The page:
2014-10-01

132

Surface gas pollutants in Lhasa, a highland city of Tibet: current levels and pollution implications  

NASA Astrophysics Data System (ADS)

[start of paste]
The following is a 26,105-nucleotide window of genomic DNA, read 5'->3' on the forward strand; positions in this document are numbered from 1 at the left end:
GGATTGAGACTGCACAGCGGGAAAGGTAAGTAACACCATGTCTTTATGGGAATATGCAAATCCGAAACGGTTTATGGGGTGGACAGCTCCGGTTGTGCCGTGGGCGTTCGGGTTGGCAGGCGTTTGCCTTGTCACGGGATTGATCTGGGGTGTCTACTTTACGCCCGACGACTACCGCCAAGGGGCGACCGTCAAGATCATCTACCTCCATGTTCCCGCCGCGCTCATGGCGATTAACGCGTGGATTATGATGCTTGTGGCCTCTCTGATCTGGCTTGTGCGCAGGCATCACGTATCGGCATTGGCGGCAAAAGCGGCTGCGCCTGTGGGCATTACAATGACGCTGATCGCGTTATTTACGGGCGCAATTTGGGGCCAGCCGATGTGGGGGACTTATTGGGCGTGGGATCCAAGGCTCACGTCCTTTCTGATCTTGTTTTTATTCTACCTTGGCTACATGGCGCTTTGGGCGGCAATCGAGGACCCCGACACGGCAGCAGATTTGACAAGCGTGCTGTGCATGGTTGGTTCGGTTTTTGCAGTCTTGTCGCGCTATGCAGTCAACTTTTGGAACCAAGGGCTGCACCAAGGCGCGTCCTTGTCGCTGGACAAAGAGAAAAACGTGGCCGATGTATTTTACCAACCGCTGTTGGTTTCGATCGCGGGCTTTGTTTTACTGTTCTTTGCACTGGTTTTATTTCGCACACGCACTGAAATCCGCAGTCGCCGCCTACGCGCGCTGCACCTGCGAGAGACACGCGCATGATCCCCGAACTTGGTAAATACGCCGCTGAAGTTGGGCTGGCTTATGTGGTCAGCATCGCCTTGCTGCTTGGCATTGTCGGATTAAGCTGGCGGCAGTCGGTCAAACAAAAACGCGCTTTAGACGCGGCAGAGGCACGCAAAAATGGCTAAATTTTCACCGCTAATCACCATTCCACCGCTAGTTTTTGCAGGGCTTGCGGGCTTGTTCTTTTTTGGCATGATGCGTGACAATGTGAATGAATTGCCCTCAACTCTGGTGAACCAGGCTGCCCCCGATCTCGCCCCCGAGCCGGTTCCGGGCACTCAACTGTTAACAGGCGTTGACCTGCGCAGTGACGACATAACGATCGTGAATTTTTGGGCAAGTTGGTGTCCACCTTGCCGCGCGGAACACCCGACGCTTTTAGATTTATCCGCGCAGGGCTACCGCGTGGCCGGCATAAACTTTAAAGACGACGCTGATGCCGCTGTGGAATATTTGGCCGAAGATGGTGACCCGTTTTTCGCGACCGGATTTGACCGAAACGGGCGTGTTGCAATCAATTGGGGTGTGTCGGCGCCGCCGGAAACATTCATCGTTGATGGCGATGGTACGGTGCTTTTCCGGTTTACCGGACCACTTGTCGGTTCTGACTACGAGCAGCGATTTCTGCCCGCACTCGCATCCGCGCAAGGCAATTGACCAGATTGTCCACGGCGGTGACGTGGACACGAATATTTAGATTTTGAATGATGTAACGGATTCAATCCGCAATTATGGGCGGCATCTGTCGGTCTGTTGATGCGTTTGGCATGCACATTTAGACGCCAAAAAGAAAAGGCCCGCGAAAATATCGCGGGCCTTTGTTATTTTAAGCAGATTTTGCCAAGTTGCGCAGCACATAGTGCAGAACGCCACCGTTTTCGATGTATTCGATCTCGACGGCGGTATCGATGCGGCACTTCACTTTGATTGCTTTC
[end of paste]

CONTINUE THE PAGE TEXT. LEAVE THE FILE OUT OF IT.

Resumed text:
Through several years of development, the city of Lhasa has become one of the most populated and urbanized areas on the highest plateau in the world. In the process of urbanization, current and potential air quality issues have been gradually concerned. To investigate the current status of air pollution in Lhasa, various gas pollutants including NOx, CO, SO2 and O3 were continuously measured from June 2012 to May 2013 at an urban site (29.40° N, 91.08° E, 3650 m a.s.l.). The seasonal variations of primary gas pollutants exhibited a peak from November to January with a large variability. High concentrations of primary trace gases almost exclusively occurred under low wind speed and showed no distinct dependence on wind direction, implying local urban emissions to be predominant. A comparison of NO2, CO and SO2 concentrations in summer between 1998 and 2012 indicated a significant increase in emissions of these gas pollutants and a change in their intercorrelations, as a result of a substantial growth in the demand of energy consumption using fossil fuels instead of previously widely used biofuels. The pronounced diurnal double peaks of primary trace gases in all seasons suggested automobile exhaust to be a major emission source in Lhasa. The secondary gas pollutant O3 displayed an average diurnal cycle of a shallow flat peak for about 4-5 h in the afternoon and a minimum in the early morning. Nighttime O3 was sometimes completely consumed by the high level of NOx. Seasonally, the variations of O3 concentrations displayed a low valley in winter and a peak in spring. In autumn and winter, transport largely contributed to the observed O3 concentrations, given its dependence on wind speed and wind direction, while in spring and summer photochemistry played an important role. A more efficient buildup of O3 concentrations in the morning and a higher peak in the afternoon was found in summer 2012 than in 1998. An enhancement in O3 concentrations would be expected in the future and more attention should be given to O3 photochemistry in response to increasing precursor emissions in this area.